Oligodendroglioma

Oligodendroglioma

Oligodendrogliomas come from oligodendrocytes, one of the types of cells that make up the supportive, or glial, tissue of the brain. Oligodendrogliomas are generally soft, grayish-pink tumors. They often contain mineral deposits (called calcifications), areas of hemorrhage, and/or cysts. Under the microscope, these tumor cells appear to have “short arms,” or a fried-egg shape. Sometimes oligodendrogliomas are mixed with other cell types.

Location

Oligodendrogliomas can be found anywhere within the cerebral hemisphere of the brain, although the frontal and temporal lobes are common locations.

Symptoms

Common signs of an oligodendroglioma are seizures, headaches, and personality changes. Other symptoms may also be noted including persistent weakness or numbness in an arm or leg or changes related to thinking, learning, concentrating, problem-solving, and decision-making. Symptoms may vary by location and size of the tumor.

Treatment

If the tumor is located in a region of the brain that is accessible, then the usual treatment for oligodendroglioma is surgical removal of as much of the tumor tissue as possible. In instances in which the tumor is able to be removed, surgery may be the only treatment needed. Biopsy is typically performed on tumors that are not accessible to confirm the diagnosis and help guide treatment.

If some of the tumor remains (also called “residual” tumor) or if the tumor has molecular characteristics that suggest it may be more likely to recur, radiation treatment may be recommended following surgery. Radiation therapy generally takes place over the course of a six-week time period and may be given along with chemotherapy.

Depending upon the amount of tumor that is not able to be removed (residual tumor) and the molecular characteristics of the tumor itself, chemotherapy may be suggested to treat the remaining tumor. There are several types of chemotherapy that may be used as well as several ways in which the treatment may be received (i.e., via a pill or an intravenous injection).

Regular MRI scans are recommended following the diagnosis of oligodendroglioma, generally at least once per year. Patients with seizures will need to be followed for their seizure medication.

A recurring oligodendroglioma may be treated with surgery, particularly when the time between initial diagnosis and recurrence is extended. In this way, the diagnosis can be updated to reflect any molecular changes that may have occurred over time, whether they be naturally occurring or associated with any treatments including radiation, chemotherapy, or immunotherapy. They may also be treated with radiation therapy, depending on whether or how much radiation was given after the original diagnosis. Chemotherapy/immunotherapy and clinical trials are additional options.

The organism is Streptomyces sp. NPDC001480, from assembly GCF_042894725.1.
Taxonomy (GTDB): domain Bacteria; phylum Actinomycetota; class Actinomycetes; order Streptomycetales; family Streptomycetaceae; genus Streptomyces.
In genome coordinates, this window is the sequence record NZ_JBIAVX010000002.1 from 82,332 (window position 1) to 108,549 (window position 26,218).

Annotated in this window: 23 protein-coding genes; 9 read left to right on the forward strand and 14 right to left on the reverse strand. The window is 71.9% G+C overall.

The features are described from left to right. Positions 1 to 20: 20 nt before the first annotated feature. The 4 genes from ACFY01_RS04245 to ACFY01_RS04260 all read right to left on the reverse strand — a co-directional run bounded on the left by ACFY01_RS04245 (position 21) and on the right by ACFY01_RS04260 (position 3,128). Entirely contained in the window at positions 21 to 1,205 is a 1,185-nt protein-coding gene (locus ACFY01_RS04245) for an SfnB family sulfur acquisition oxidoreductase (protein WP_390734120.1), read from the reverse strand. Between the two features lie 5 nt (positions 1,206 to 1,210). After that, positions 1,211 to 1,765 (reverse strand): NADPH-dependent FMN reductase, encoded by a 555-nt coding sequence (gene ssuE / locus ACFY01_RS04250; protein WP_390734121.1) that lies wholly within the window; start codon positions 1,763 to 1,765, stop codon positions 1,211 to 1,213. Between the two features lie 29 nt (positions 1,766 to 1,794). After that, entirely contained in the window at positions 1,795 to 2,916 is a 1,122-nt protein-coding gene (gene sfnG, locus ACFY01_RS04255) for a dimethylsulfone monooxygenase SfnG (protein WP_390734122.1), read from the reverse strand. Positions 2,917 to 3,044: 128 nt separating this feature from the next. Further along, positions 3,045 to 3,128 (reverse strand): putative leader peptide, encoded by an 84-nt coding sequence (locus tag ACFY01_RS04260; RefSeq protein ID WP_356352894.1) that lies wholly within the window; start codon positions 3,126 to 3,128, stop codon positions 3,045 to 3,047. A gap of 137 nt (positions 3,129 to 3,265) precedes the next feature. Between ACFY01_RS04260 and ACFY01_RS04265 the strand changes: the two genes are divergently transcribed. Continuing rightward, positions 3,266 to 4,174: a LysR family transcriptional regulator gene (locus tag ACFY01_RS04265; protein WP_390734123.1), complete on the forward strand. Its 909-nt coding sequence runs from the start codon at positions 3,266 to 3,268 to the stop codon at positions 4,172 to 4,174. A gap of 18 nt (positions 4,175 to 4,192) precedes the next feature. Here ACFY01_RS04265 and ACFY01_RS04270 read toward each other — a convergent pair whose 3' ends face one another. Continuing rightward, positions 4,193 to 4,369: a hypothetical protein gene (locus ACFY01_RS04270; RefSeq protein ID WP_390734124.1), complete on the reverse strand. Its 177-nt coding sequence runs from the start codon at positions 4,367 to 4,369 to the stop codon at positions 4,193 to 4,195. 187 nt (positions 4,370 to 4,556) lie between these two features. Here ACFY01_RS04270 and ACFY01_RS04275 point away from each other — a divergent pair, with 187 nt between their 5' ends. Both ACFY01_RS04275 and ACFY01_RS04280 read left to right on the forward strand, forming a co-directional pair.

Prognosis

Prognosis means a prediction of outcome. This information is usually based on information gathered from groups of people with the same disease. It is important to remember these statistics are not individualized.

The 5-year relative survival rates for oligodendroglioma by age group are as follows:5

Children (0-14): 94.0%

Adolescents and Young Adults (15-39): 92.2%

Adults (40+): 76.8%

Incidence

Oligodendrogliomas are estimated to account for 1.3% of brain tumors in the United States with approximately 1,100 new diagnoses in the United States each year.

Age Distribution

Oligodendrogliomas are most common in adults and most often occur between the ages of 20-40. Although these tumors are found in both men and women, they tend to occur more often in men. Oligodendrogliomas are very rare in children under the age of 15.

Risk Factors

Although all tumors (including oligodendroglioma) are caused by genetic changes, the exact cause of most oligodendrogliomas is not known. Exposure to radiation and certain gene changes that can be passed down through families have been linked to a higher chance of developing oligodendrogliomas.

Molecular Classification

Oligodendrogliomas are a type of glioma that have mutations in one of two genes called IDH1 and IDH2 and are missing the two chromosomal arms, 1p and 19q. These tumors are thus named Oligodendroglioma, IDH-mutant, and 1p/19q-codeleted. Oligodendrogliomas are defined as either grade 2 or 3, with grade 3 tumors associated with a more rapid growth. In addition, grade 3 tumors appear to have abnormalities on chromosomes 9 or 10, along with unusual amounts of growth factors and proteins, which are thought to contribute to the more rapid growth of these gliomas.

Content last reviewed:

April 2022

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